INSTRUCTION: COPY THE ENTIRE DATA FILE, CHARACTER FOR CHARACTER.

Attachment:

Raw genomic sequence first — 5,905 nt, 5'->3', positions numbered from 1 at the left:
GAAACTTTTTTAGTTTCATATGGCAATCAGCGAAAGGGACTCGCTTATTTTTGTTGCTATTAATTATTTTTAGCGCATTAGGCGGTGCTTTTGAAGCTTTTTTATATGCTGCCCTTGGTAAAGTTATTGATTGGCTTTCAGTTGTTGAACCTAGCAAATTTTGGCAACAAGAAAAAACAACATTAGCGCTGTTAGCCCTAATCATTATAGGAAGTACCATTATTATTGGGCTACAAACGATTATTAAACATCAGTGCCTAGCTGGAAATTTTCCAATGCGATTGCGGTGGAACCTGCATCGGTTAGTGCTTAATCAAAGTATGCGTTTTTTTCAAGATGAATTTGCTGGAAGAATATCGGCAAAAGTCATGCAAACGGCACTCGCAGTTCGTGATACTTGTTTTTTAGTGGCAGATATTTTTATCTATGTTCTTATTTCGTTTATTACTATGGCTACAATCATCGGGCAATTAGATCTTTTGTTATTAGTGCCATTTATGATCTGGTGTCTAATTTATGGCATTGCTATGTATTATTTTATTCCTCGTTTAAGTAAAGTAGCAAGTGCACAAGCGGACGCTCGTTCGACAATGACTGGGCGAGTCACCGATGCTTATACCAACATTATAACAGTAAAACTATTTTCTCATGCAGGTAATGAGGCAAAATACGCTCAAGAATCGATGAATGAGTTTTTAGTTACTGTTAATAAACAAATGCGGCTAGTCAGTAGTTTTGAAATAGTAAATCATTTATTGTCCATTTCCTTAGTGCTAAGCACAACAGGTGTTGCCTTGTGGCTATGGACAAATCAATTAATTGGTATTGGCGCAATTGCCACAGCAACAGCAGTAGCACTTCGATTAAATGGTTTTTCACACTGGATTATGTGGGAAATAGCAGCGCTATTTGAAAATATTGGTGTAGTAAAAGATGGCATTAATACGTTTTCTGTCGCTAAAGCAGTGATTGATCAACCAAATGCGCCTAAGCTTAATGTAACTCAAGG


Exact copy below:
Raw genomic sequence first — 5,905 nt, 5'->3', positions numbered from 1 at the left:
GAAACTTTTTTAGTTTCATATGGCAATCAGCGAAAGGGACTCGCTTATTTTTGTTGCTATTAATTATTTTTAGCGCATTAGGCGGTGCTTTTGAAGCTTTTTTATATGCTGCCCTTGGTAAAGTTATTGATTGGCTTTCAGTTGTTGAACCTAGCAAATTTTGGCAACAAGAAAAAACAACATTAGCGCTGTTAGCCCTAATCATTATAGGAAGTACCATTATTATTGGGCTACAAACGATTATTAAACATCAGTGCCTAGCTGGAAATTTTCCAATGCGATTGCGGTGGAACCTGCATCGGTTAGTGCTTAATCAAAGTATGCGTTTTTTTCAAGATGAATTTGCTGGAAGAATATCGGCAAAAGTCATGCAAACGGCACTCGCAGTTCGTGATACTTGTTTTTTAGTGGCAGATATTTTTATCTATGTTCTTATTTCGTTTATTACTATGGCTACAATCATCGGGCAATTAGATCTTTTGTTATTAGTGCCATTTATGATCTGGTGTCTAATTTATGGCATTGCTATGTATTATTTTATTCCTCGTTTAAGTAAAGTAGCAAGTGCACAAGCGGACGCTCGTTCGACAATGACTGGGCGAGTCACCGATGCTTATACCAACATTATAACAGTAAAACTATTTTCTCATGCAGGTAATGAGGCAAAATACGCTCAAGAATCGATGAATGAGTTTTTAGTTACTGTTAATAAACAAATGCGGCTAGTCAGTAGTTTTGAAATAGTAAATCATTTATTGTCCATTTCCTTAGTGCTAAGCACAACAGGTGTTGCCTTGTGGCTATGGACAAATCAATTAATTGGTATTGGCGCAATTGCCACAGCAACAGCAGTAGCACTTCGATTAAATGGTTTTTCACACTGGATTATGTGGGAAATAGCAGCGCTATTTGAAAATATTGGTGTAGTAAAAGATGGCATTAATACGTTTTCTGTCGCTAAAGCAGTGATTGATCAACCAAATGCGCCTAAGCTTAATGTAACTCAAGG